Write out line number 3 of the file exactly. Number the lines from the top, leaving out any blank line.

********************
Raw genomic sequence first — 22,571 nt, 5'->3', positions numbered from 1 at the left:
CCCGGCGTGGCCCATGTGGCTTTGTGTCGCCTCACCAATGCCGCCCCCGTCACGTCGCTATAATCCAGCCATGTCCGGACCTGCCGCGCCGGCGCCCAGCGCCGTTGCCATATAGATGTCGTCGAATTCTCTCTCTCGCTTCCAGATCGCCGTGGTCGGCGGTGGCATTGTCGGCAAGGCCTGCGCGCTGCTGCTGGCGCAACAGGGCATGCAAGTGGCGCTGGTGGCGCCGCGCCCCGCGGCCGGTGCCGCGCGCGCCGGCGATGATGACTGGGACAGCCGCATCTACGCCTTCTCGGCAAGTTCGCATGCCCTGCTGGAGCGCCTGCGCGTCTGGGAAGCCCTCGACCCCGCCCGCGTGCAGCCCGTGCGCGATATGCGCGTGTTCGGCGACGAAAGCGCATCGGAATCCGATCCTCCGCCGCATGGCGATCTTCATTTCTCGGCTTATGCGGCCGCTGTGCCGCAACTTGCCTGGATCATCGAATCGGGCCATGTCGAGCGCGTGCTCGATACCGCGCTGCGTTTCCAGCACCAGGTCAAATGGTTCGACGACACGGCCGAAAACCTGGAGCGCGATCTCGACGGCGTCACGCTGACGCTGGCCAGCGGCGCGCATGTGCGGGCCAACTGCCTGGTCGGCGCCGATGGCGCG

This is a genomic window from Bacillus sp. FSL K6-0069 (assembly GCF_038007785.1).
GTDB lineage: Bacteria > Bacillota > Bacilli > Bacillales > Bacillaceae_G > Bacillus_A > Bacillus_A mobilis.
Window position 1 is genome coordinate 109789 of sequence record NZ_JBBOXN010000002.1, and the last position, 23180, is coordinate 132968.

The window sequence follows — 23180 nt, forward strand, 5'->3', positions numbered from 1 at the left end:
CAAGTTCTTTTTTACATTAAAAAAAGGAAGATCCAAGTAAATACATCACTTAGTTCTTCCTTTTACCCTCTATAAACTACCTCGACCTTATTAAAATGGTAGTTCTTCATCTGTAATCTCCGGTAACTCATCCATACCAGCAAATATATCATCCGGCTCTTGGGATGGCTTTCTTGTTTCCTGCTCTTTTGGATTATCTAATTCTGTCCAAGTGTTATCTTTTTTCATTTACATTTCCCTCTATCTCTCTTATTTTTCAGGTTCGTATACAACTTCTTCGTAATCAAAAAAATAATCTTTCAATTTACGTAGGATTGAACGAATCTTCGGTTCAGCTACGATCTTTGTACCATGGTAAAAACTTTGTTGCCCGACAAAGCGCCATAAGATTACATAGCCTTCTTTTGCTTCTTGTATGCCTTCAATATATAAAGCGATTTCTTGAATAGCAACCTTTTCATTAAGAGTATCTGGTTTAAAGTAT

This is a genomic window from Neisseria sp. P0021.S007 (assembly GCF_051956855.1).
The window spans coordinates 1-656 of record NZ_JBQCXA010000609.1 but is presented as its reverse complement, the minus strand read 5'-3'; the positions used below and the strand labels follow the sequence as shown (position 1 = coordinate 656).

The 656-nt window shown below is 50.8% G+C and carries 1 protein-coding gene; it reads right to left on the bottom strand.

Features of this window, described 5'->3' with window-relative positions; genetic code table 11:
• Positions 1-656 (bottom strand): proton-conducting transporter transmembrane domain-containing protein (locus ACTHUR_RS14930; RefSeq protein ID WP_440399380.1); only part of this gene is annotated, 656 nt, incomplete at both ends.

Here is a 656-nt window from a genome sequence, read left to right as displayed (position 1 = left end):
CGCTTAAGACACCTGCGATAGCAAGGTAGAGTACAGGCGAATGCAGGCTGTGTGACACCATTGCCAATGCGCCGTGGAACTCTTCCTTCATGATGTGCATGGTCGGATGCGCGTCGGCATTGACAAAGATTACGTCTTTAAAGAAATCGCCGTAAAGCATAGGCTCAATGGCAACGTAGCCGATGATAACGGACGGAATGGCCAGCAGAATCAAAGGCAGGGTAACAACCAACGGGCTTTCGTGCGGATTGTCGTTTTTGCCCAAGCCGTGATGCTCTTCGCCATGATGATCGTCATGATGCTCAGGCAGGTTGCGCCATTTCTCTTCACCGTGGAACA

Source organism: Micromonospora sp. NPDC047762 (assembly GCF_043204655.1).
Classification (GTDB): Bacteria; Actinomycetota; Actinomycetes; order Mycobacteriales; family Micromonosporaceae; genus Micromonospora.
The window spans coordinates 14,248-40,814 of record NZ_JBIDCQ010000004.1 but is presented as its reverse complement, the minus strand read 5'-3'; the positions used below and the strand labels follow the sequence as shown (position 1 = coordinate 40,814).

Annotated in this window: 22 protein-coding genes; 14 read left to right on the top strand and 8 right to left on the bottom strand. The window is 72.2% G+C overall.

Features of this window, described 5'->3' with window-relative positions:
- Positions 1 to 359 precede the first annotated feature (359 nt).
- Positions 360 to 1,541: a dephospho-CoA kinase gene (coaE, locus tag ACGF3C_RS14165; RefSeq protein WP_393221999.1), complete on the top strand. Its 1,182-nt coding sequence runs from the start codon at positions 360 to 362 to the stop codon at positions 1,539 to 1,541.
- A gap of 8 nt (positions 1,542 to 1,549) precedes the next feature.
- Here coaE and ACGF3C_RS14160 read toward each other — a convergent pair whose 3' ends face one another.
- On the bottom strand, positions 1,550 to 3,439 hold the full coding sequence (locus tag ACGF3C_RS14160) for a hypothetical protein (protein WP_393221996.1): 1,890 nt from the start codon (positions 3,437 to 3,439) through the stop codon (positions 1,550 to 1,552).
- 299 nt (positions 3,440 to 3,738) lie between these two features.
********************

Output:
This is a genomic window from Bacillus sp. FSL K6-0069 (assembly GCF_038007785.1).